Companies view work-force data mainly as a valuable asset. Last December, for example, IBM completed its $US1.3 billion acquisition of Kenexa, a recruiting, hiring and training company. Kenexa's corps of more than 100 industrial organisational psychologists and researchers was one attraction, but so was its data: Kenexa surveys and assesses 40 million job applicants, workers and managers a year.
Big companies like IBM, Oracle and SAP are pursuing the business opportunity. So is eHarmony, the online matchmaking service. It announced in January that it would retool its algorithm for romance so it could examine employee-employer relationships, and enter the talent search business later this year.
The penchant for digital measurement and monitoring seems most suited to hourly employment, where jobs often involve routine tasks. But will this technology also be useful in identifying and nurturing successful workers in less-regimented jobs? Many companies think so, and can point to some encouraging evidence.
Tim Geisert, chief marketing officer for IBM's Kenexa unit, observed that an outgoing personality has traditionally been assumed to be the defining trait of successful sales people. But its research, based on millions of worker surveys and tests, as well as manager assessments, has found that the most important characteristic for sales success is a kind of emotional courage, a persistence to keep going even after initially being told no.
The team of behavioural and data scientists at Knack, a Silicon Valley start-up firm, uses computer games and constant measurement to test emotional intelligence, cognitive skills, working memory and propensity for risk-taking. Early pilot testers include the NYU Langone Medical Center, Bain & Company and a unit of Shell, says Guy Halfteck, Knack's CEO.
Google, not surprisingly, is committed to applying data-driven decision-making to human resource management. For years, candidates were screened according to SAT scores and college grade-point averages, metrics favored by its founders. But numbers and grades alone did not prove to spell success at Google and are no longer used as important hiring criteria, says Prasad Setty, vice president for people analytics.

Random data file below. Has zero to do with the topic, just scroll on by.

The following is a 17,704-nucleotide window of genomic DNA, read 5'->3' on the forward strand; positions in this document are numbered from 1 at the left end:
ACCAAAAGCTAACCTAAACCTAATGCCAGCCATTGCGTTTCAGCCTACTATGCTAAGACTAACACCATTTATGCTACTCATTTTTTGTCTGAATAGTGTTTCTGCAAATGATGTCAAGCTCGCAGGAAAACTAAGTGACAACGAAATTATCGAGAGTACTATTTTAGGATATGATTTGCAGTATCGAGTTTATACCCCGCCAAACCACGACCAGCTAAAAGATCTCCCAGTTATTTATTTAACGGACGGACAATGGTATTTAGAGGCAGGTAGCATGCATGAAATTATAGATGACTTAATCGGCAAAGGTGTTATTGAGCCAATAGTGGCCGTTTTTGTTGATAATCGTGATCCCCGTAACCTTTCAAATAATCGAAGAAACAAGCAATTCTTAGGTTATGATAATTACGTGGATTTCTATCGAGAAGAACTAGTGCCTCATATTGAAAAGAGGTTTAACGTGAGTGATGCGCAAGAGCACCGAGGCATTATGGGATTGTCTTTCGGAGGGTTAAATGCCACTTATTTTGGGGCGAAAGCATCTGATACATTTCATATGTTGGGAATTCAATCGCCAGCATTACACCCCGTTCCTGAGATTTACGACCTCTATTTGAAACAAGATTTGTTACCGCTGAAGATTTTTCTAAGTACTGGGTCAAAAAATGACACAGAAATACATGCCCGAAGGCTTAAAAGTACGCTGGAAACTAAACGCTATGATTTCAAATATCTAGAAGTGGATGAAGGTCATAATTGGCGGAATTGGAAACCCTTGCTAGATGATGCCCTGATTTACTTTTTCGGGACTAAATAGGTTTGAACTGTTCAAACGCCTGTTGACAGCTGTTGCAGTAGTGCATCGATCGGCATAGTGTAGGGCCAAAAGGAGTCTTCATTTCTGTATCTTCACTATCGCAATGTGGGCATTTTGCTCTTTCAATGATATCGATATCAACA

Since 2007, the company has conducted extensive surveys of its work force. Google has found that the most innovative workers; also the "happiest," by its definition; are those who have a strong sense of mission about their work and who also feel that they have much personal autonomy. "Our people decisions are no less important than our product decisions," Mr Setty says. "And we're trying to apply the same rigor to the people side as to the engineering side."
Evolv, a San Francisco start-up, uses data science to advise companies on hiring and managing hourly workers. Evolv is sharing its data from clients; data that are stripped of personally identifying information and demographics like race and sex; with researchers at Wharton, Yale and Stanford. (This column's first two examples came from Evolv's data and analysis.)
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